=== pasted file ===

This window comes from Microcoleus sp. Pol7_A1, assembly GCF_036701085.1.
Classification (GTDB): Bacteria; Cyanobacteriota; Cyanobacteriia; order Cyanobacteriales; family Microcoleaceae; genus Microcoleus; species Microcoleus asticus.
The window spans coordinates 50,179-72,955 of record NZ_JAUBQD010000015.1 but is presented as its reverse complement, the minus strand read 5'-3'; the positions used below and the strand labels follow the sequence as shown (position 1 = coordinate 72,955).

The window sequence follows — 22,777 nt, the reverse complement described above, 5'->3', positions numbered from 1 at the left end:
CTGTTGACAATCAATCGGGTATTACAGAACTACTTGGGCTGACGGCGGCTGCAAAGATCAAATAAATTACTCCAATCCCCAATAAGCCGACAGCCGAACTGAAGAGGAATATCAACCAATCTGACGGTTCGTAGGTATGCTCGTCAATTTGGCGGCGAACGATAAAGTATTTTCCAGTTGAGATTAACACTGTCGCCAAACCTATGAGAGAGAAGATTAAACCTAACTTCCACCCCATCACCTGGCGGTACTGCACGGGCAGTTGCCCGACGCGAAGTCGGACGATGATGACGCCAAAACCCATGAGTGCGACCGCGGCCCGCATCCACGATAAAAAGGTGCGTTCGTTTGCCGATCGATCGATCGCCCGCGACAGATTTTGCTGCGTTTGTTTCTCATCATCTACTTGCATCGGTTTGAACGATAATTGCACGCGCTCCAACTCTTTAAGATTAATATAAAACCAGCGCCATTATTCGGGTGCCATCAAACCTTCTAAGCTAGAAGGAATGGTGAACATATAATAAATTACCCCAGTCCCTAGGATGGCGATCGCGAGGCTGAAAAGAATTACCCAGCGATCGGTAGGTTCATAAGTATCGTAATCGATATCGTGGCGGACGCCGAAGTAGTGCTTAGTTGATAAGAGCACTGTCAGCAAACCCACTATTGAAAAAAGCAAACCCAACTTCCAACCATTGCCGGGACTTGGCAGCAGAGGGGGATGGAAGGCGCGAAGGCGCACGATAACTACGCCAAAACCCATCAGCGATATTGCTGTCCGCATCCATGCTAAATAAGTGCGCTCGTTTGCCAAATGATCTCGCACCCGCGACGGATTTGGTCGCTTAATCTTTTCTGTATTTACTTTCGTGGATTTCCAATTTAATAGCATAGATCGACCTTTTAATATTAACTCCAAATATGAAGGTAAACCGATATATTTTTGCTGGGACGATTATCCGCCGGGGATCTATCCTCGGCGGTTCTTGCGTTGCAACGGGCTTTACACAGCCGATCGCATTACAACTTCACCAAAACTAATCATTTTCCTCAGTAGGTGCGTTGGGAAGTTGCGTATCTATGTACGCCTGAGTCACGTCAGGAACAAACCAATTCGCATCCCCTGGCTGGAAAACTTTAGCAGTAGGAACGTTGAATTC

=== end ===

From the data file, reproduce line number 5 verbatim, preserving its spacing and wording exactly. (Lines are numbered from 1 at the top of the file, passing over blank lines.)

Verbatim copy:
CTGTTGACAATCAATCGGGTATTACAGAACTACTTGGGCTGACGGCGGCTGCAAAGATCAAATAAATTACTCCAATCCCCAATAAGCCGACAGCCGAACTGAAGAGGAATATCAACCAATCTGACGGTTCGTAGGTATGCTCGTCAATTTGGCGGCGAACGATAAAGTATTTTCCAGTTGAGATTAACACTGTCGCCAAACCTATGAGAGAGAAGATTAAACCTAACTTCCACCCCATCACCTGGCGGTACTGCACGGGCAGTTGCCCGACGCGAAGTCGGACGATGATGACGCCAAAACCCATGAGTGCGACCGCGGCCCGCATCCACGATAAAAAGGTGCGTTCGTTTGCCGATCGATCGATCGCCCGCGACAGATTTTGCTGCGTTTGTTTCTCATCATCTACTTGCATCGGTTTGAACGATAATTGCACGCGCTCCAACTCTTTAAGATTAATATAAAACCAGCGCCATTATTCGGGTGCCATCAAACCTTCTAAGCTAGAAGGAATGGTGAACATATAATAAATTACCCCAGTCCCTAGGATGGCGATCGCGAGGCTGAAAAGAATTACCCAGCGATCGGTAGGTTCATAAGTATCGTAATCGATATCGTGGCGGACGCCGAAGTAGTGCTTAGTTGATAAGAGCACTGTCAGCAAACCCACTATTGAAAAAAGCAAACCCAACTTCCAACCATTGCCGGGACTTGGCAGCAGAGGGGGATGGAAGGCGCGAAGGCGCACGATAACTACGCCAAAACCCATCAGCGATATTGCTGTCCGCATCCATGCTAAATAAGTGCGCTCGTTTGCCAAATGATCTCGCACCCGCGACGGATTTGGTCGCTTAATCTTTTCTGTATTTACTTTCGTGGATTTCCAATTTAATAGCATAGATCGACCTTTTAATATTAACTCCAAATATGAAGGTAAACCGATATATTTTTGCTGGGACGATTATCCGCCGGGGATCTATCCTCGGCGGTTCTTGCGTTGCAACGGGCTTTACACAGCCGATCGCATTACAACTTCACCAAAACTAATCATTTTCCTCAGTAGGTGCGTTGGGAAGTTGCGTATCTATGTACGCCTGAGTCACGTCAGGAACAAACCAATTCGCATCCCCTGGCTGGAAAACTTTAGCAGTAGGAACGTTGAATTC